Bottoms Up! A Spirited History of Drink in Canada

Category
2007, History, Steam Whistle Brewery, Temporary Exhibit
Tags
alcohol, Canada, ephemera, event photos, food and drink, glassware, Greater Toronto Area, history, installation photos, photography, print
About This Project

Date: March 7, 2007 – April 2, 2007

Partner: Steam Whistle Brewery

Venue: Steam Whistle Brewery – map

Project Members: Graduating Class of 2007

 

Bottoms Up! A Spirited History of Drink in Canada will invite the visitor to explore a balanced presentation of the interrelation between alcohol and Canadian social history. Through a critical analysis of media, archival material, ephemera, and alcohol-related physical objects, the exhibition will examine the changing perceptions of alcohol consumption and production in Canada. From mid 19th century, through to prohibition and bootlegging, and continuing into the 21st century, alcohol has remained a dominant factor in shaping the social dynamic of Canada.

 

The exhibition was mounted at Steam Whistle Brewery in Toronto. It was selected because the history and décor were relevant to the subject matter. Additionally, the Brewery provides a gallery to fulfill its mandate of supporting student work and art. Although not a museum, Steam Whistle provided students with experience in a gallery setting and presented new experiences that encouraged creativity.

 

Because the exhibition was held at Steam Whistle, many of the visitors to the exhibition were those who had already an interest in alcohol production, or the brewery specifically. It is therefore assumed that the audience would not take issue with alcohol or the potential controversy surrounding it. It was also assumed that the audience would be of a more mature age.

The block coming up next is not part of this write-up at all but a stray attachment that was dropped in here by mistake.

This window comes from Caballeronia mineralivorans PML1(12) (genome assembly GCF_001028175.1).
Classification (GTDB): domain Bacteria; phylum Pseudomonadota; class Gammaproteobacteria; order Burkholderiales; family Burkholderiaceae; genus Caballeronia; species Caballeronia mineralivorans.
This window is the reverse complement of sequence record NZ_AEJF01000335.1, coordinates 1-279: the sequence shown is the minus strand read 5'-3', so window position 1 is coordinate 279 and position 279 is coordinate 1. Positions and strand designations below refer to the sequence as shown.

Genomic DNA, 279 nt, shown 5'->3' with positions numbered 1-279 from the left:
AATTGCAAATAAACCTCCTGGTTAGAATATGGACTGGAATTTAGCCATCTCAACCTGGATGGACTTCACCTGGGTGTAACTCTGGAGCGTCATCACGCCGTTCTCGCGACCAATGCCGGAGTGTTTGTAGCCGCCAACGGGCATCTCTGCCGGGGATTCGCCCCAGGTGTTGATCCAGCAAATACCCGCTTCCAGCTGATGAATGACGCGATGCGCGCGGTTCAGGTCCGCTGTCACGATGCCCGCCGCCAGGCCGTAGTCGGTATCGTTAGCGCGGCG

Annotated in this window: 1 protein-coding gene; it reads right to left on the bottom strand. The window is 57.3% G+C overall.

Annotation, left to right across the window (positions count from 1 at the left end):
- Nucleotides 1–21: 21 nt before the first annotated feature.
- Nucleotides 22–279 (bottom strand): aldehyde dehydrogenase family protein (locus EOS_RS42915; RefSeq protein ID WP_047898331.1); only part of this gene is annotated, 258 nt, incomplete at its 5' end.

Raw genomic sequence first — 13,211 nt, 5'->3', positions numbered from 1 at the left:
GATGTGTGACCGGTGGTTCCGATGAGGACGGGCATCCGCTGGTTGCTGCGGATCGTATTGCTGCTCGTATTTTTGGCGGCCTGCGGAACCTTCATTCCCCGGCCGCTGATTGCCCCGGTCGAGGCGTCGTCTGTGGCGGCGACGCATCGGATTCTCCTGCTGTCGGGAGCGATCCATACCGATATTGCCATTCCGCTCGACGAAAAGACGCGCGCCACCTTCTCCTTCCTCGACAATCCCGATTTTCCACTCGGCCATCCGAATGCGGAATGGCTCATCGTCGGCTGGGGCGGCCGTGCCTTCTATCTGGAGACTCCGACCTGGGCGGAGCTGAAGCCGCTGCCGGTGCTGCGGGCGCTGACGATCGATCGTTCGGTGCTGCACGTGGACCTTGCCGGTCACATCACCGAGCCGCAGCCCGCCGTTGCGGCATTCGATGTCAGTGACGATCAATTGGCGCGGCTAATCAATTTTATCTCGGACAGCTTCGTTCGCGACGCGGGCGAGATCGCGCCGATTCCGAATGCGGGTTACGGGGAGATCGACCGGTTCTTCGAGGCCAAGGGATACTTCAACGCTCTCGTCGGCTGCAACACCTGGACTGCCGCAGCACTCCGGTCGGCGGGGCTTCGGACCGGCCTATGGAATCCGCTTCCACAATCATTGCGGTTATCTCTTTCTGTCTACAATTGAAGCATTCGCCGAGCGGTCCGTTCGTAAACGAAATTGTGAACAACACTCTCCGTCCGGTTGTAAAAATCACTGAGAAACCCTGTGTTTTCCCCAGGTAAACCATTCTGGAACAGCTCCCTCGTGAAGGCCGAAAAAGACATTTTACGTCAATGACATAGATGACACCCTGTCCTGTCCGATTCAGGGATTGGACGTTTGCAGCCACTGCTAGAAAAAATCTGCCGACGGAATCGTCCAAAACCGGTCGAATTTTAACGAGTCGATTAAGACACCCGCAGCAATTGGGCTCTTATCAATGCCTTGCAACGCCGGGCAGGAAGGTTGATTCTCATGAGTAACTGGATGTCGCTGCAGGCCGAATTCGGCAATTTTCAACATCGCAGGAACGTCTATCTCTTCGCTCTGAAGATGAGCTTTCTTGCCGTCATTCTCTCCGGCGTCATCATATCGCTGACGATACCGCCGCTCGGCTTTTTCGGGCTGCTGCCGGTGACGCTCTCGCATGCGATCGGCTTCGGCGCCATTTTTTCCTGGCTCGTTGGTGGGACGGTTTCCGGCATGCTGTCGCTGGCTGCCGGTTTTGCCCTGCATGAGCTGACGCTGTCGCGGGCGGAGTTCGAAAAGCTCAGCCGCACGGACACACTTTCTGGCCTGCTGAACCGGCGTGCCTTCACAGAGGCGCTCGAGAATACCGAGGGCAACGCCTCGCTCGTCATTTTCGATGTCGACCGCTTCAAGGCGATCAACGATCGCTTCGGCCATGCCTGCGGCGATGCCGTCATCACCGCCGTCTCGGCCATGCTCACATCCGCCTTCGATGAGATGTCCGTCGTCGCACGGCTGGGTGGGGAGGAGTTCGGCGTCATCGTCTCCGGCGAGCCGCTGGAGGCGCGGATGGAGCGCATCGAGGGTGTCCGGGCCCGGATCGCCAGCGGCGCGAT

Steam Whistle Brewery provided the gallery space for free to students as part of its mandate. The University of Toronto, Museum Studies Program also provided funding for the project.
The exhibition featured a variety of mediums including photography, print media, unique stories, glassware and other alcohol-related ephemera. The exhibition was broken down into 6 major themes including: History, focusing on Canadian laws and legislation as well as ancient and early history of alcohol in Canada; Health, focusing on how alcohol has been viewed as both positive and negative to a healthy lifestyle; Industry and Technology, focusing on alcohol production; Design, focusing on the evolution of vessel and packaging design and finally, Culture and Media, looking at how advertising shapes consumption. These themes were communicated through reproduction photos, large and small text panels, videos presented on flat-screen television monitors, and objects in display cases.

 

Due to a limited budget, the exhibition was promoted through free articles and reviews in both voice and print. The museum studies program also provided advertising through brochures and press releases. A now-inactive website was created to support the exhibition during its launch. An opening reception was held for the exhibition, featuring live music, catering, a signature cocktail, a silent auction and free tours provided by students. Students also created a self-guided walking brochure and lecture series to help visitors explore the exhibit on their own.